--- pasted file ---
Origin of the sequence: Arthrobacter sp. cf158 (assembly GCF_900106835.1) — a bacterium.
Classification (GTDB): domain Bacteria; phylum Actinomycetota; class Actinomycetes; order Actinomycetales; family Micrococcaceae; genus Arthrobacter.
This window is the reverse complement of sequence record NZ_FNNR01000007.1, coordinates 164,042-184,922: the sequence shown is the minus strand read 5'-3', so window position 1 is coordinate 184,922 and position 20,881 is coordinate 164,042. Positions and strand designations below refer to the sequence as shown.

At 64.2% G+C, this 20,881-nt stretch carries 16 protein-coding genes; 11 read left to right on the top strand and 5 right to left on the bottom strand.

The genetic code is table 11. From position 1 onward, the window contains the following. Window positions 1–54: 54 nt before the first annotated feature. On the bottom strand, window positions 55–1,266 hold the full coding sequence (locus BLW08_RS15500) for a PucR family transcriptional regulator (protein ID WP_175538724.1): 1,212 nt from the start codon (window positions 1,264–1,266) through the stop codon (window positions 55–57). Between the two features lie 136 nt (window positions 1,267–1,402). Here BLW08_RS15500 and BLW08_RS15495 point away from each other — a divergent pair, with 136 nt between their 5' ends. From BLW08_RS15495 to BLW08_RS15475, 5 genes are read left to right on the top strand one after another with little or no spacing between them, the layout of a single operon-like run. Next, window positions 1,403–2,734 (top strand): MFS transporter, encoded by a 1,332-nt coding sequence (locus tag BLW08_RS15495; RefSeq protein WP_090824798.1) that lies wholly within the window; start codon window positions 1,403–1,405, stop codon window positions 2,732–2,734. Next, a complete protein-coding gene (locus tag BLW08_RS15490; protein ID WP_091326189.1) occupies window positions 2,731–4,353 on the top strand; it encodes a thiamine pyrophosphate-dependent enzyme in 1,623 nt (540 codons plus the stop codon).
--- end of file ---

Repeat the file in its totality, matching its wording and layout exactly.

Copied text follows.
Origin of the sequence: Arthrobacter sp. cf158 (assembly GCF_900106835.1) — a bacterium.
Classification (GTDB): domain Bacteria; phylum Actinomycetota; class Actinomycetes; order Actinomycetales; family Micrococcaceae; genus Arthrobacter.
This window is the reverse complement of sequence record NZ_FNNR01000007.1, coordinates 164,042-184,922: the sequence shown is the minus strand read 5'-3', so window position 1 is coordinate 184,922 and position 20,881 is coordinate 164,042. Positions and strand designations below refer to the sequence as shown.

At 64.2% G+C, this 20,881-nt stretch carries 16 protein-coding genes; 11 read left to right on the top strand and 5 right to left on the bottom strand.

The genetic code is table 11. From position 1 onward, the window contains the following. Window positions 1–54: 54 nt before the first annotated feature. On the bottom strand, window positions 55–1,266 hold the full coding sequence (locus BLW08_RS15500) for a PucR family transcriptional regulator (protein ID WP_175538724.1): 1,212 nt from the start codon (window positions 1,264–1,266) through the stop codon (window positions 55–57). Between the two features lie 136 nt (window positions 1,267–1,402). Here BLW08_RS15500 and BLW08_RS15495 point away from each other — a divergent pair, with 136 nt between their 5' ends. From BLW08_RS15495 to BLW08_RS15475, 5 genes are read left to right on the top strand one after another with little or no spacing between them, the layout of a single operon-like run. Next, window positions 1,403–2,734 (top strand): MFS transporter, encoded by a 1,332-nt coding sequence (locus tag BLW08_RS15495; RefSeq protein WP_090824798.1) that lies wholly within the window; start codon window positions 1,403–1,405, stop codon window positions 2,732–2,734. Next, a complete protein-coding gene (locus tag BLW08_RS15490; protein ID WP_091326189.1) occupies window positions 2,731–4,353 on the top strand; it encodes a thiamine pyrophosphate-dependent enzyme in 1,623 nt (540 codons plus the stop codon).